Major confession: Back in grade school, I was on the Math Team. And our mentor was an amazing lady who taught us both a love of all things mathematics and the reason behind why arithmetic works. She coached us not to look at math as concrete numbers, but as fluid measurements that have a beauty of their own, provided you followed a very stable set of rules. Once you had an absolute grasp on the algebraic and geometric principles, anything was fair game.
I learned the ability to work with small numbers and large numbers. She had us memorize squares and cubes. That two-squared is four. But what is 19-squared? (I forgot, but get out your calculator if you really want to know the answer.)
She opened up math in a special way to me. I did not truly appreciate it at the time, but I do now. I reaped her (and my) hard work for years to come. Our team even took fifth in a Southern Californian math contest. Although I was not the top guy in our club (that would be the kid who is a current chess Grandmaster), I worked to pull my weight.
On the math SAT, I ended up only missing 2 or 3 questions, mostly because all the math on that test involved the basic principles she had drilled into us. I almost felt like I was cheating. For years, I hummed through tests because I had a strong grasp of the basics.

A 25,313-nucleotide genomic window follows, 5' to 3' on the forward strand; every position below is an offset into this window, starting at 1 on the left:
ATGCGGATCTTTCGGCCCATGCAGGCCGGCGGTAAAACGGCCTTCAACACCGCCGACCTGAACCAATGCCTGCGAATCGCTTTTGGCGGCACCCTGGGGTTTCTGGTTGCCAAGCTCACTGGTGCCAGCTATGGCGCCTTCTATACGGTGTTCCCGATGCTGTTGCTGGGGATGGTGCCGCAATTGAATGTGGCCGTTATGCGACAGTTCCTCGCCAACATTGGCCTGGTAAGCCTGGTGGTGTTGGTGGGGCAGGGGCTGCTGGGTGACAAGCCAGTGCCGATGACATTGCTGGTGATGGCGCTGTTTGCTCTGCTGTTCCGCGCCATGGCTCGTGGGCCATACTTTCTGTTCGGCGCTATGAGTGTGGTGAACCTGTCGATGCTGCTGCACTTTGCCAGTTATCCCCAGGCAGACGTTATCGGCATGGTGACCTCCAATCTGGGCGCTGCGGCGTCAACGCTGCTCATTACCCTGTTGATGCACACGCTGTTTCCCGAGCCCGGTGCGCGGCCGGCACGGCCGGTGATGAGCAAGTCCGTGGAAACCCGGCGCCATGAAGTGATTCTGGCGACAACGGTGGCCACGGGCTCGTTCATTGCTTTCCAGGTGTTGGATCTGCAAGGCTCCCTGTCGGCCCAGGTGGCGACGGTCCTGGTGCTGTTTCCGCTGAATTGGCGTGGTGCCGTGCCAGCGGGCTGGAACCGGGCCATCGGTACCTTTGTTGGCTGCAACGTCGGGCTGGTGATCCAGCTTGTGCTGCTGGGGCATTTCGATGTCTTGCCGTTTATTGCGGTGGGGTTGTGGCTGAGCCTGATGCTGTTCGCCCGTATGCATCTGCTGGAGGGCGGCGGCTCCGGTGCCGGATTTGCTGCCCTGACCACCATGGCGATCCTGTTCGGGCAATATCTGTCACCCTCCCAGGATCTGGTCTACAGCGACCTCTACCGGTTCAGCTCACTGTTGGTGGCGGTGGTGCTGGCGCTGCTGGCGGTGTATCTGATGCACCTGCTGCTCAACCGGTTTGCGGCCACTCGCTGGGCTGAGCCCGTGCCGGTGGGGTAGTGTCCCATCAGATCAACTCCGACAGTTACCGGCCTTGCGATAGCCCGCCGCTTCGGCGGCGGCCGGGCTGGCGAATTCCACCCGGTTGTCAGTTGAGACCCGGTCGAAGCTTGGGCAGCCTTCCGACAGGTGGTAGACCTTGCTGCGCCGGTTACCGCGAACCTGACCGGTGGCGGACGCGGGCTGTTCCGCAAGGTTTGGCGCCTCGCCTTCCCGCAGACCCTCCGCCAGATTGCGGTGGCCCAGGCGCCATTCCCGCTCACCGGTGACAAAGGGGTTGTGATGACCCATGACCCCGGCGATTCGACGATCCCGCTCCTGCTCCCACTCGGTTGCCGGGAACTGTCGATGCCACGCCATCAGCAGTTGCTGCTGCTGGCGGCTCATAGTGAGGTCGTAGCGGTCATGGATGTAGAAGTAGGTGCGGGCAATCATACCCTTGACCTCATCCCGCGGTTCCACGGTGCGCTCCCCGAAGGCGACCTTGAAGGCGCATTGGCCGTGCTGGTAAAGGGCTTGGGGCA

Once I know someone is taking math now, I volunteer to help them. And I’ve lost count of the navy folks I’ve tutored. Truly it may be twenty or more. One mother at work invited me home for a meal and a tutoring session for her daughter. Who was floundering in college calc. My mantra: this never changes. Once you learn something math-wise, it will always be that way again.
So come yesterday, I had a meeting with several Phds and smart civilian folks on a program I am part of. We were discussing a geometric issue that involved several important factors: radio wave propagation, weather, nautical miles, etc. I did not think much of it, but I asked the guy at the computer to type arctan such-and-such into google. And we got the answer we needed.
One of the guys looked at me squinty-eyed and said: what did you do there again?
And I talked him through the five or so steps I used to solve the problem. The big trick was to divide the triangle in half, to get two right triangles. These 90 degree triangles have some very definite rules about them. In my head, I have several of them memorized. (The most common being the 3, 4, 5.)
It was a good way to earn a little respect for the uniform, that I am not a knuckle-dragging Sailor. Who thinks in abstract as well as naval terms. (Some civvies can be quite dismissive of us until you have proven yourself.)
One last point, I never was quite a nerd. It may have been a relief to be accepted by the nerdier folks, but somehow I never was. Now who complains about that? That the nerds won’t embrace him?
And let me end with this thought: that anything I achieved I owe to a great teacher. . .